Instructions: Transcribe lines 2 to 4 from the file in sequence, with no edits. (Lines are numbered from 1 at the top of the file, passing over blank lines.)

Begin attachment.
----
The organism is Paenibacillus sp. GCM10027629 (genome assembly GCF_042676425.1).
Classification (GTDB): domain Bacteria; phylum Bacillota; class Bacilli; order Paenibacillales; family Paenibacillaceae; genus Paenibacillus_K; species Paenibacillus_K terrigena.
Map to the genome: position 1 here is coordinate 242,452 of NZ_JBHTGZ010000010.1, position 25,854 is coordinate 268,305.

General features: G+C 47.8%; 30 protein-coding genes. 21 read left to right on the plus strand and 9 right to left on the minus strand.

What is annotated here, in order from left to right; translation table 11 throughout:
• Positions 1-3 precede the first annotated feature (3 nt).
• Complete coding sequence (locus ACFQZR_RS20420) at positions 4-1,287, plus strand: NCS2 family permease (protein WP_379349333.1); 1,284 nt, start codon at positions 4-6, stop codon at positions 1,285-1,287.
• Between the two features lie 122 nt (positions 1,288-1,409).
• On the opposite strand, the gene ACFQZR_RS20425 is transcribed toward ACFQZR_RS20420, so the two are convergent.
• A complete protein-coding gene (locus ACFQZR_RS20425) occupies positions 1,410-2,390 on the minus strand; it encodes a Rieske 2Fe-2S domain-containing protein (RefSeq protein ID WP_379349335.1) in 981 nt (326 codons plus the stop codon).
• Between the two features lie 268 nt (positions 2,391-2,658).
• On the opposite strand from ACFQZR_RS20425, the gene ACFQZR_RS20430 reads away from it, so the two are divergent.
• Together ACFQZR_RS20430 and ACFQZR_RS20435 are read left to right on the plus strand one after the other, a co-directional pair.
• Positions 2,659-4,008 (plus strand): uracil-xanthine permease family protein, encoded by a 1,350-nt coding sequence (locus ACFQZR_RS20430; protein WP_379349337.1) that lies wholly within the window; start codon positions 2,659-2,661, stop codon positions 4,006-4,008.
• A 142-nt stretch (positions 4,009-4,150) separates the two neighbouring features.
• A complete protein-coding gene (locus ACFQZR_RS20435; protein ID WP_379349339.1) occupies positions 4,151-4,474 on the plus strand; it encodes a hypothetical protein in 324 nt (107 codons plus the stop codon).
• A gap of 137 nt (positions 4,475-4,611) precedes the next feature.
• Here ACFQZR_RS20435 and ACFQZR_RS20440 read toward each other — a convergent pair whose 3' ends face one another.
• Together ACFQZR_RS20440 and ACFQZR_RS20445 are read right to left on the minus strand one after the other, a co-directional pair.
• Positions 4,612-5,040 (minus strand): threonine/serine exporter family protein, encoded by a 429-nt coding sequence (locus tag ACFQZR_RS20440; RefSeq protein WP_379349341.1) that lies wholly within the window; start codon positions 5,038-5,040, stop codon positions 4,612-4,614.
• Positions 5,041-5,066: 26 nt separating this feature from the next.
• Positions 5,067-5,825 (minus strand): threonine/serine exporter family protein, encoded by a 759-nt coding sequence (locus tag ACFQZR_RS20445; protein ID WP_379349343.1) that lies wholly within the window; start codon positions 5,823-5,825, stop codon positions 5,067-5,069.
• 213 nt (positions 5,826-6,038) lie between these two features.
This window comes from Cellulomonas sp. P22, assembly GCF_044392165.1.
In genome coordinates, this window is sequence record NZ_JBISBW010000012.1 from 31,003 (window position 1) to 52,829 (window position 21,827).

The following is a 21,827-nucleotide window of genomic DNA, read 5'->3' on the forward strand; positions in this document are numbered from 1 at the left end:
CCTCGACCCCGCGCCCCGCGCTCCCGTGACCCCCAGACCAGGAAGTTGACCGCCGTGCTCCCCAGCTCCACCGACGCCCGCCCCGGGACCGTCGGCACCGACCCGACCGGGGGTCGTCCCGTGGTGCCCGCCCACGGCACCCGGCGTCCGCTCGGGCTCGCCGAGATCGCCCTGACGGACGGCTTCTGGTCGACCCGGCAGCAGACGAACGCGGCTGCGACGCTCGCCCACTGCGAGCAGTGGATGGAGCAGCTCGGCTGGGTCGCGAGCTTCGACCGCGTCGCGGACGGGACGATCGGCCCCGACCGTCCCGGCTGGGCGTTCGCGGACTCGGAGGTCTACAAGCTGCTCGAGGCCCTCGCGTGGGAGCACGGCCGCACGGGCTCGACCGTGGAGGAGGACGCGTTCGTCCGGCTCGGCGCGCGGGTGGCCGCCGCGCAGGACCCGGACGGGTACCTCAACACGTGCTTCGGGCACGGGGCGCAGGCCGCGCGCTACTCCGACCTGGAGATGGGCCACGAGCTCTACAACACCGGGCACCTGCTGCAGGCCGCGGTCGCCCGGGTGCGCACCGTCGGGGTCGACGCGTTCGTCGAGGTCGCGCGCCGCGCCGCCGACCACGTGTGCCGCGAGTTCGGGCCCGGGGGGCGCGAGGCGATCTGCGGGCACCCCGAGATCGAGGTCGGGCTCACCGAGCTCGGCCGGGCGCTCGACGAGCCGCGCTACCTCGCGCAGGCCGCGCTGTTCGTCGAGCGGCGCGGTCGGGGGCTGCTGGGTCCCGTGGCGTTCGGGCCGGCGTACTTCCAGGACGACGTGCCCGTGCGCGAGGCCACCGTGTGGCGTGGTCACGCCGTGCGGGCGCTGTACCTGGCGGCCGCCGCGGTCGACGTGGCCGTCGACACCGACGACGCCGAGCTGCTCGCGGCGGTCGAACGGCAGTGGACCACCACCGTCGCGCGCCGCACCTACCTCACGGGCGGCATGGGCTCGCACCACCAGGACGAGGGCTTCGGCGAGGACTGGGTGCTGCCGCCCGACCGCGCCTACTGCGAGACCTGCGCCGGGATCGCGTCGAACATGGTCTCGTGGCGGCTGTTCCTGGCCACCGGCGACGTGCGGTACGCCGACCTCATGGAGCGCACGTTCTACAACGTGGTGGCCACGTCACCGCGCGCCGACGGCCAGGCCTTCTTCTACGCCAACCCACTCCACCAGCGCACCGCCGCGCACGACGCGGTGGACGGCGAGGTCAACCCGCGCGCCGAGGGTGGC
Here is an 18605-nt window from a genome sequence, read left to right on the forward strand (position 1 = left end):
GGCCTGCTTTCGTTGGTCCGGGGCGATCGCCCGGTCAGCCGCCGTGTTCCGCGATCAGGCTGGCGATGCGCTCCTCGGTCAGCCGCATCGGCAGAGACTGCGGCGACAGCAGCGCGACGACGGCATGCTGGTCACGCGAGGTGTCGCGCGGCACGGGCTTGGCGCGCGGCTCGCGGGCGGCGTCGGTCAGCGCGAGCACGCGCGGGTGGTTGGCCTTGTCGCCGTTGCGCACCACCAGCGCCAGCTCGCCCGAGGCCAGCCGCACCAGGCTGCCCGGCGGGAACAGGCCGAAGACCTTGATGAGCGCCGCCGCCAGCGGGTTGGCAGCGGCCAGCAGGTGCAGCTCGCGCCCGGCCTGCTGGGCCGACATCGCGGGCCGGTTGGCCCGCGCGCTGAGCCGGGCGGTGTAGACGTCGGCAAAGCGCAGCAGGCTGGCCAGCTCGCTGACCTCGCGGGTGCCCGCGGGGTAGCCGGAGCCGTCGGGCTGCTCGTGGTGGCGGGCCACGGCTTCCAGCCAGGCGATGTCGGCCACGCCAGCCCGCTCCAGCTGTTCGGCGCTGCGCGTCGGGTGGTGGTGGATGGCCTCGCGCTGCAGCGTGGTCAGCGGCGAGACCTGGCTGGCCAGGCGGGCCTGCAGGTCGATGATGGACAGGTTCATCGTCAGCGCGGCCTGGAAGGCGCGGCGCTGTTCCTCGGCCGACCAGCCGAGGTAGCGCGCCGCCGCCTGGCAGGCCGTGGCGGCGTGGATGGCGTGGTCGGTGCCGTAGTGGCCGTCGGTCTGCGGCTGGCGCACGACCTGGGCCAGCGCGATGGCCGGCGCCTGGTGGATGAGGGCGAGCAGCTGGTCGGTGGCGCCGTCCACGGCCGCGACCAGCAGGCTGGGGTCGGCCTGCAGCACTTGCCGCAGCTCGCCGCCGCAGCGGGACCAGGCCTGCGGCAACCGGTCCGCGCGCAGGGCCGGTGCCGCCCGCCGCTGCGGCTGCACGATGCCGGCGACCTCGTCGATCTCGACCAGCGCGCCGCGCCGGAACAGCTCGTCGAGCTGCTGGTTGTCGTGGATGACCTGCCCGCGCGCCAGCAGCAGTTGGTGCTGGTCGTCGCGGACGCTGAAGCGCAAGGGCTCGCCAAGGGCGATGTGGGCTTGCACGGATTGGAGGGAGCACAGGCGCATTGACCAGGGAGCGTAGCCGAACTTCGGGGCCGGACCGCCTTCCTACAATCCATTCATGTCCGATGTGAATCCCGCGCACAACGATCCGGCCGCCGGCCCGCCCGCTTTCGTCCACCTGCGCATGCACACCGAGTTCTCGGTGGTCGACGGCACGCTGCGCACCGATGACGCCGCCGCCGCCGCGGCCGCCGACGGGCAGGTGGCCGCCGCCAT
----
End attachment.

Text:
Classification (GTDB): domain Bacteria; phylum Bacillota; class Bacilli; order Paenibacillales; family Paenibacillaceae; genus Paenibacillus_K; species Paenibacillus_K terrigena.
Map to the genome: position 1 here is coordinate 242,452 of NZ_JBHTGZ010000010.1, position 25,854 is coordinate 268,305.

General features: G+C 47.8%; 30 protein-coding genes. 21 read left to right on the plus strand and 9 right to left on the minus strand.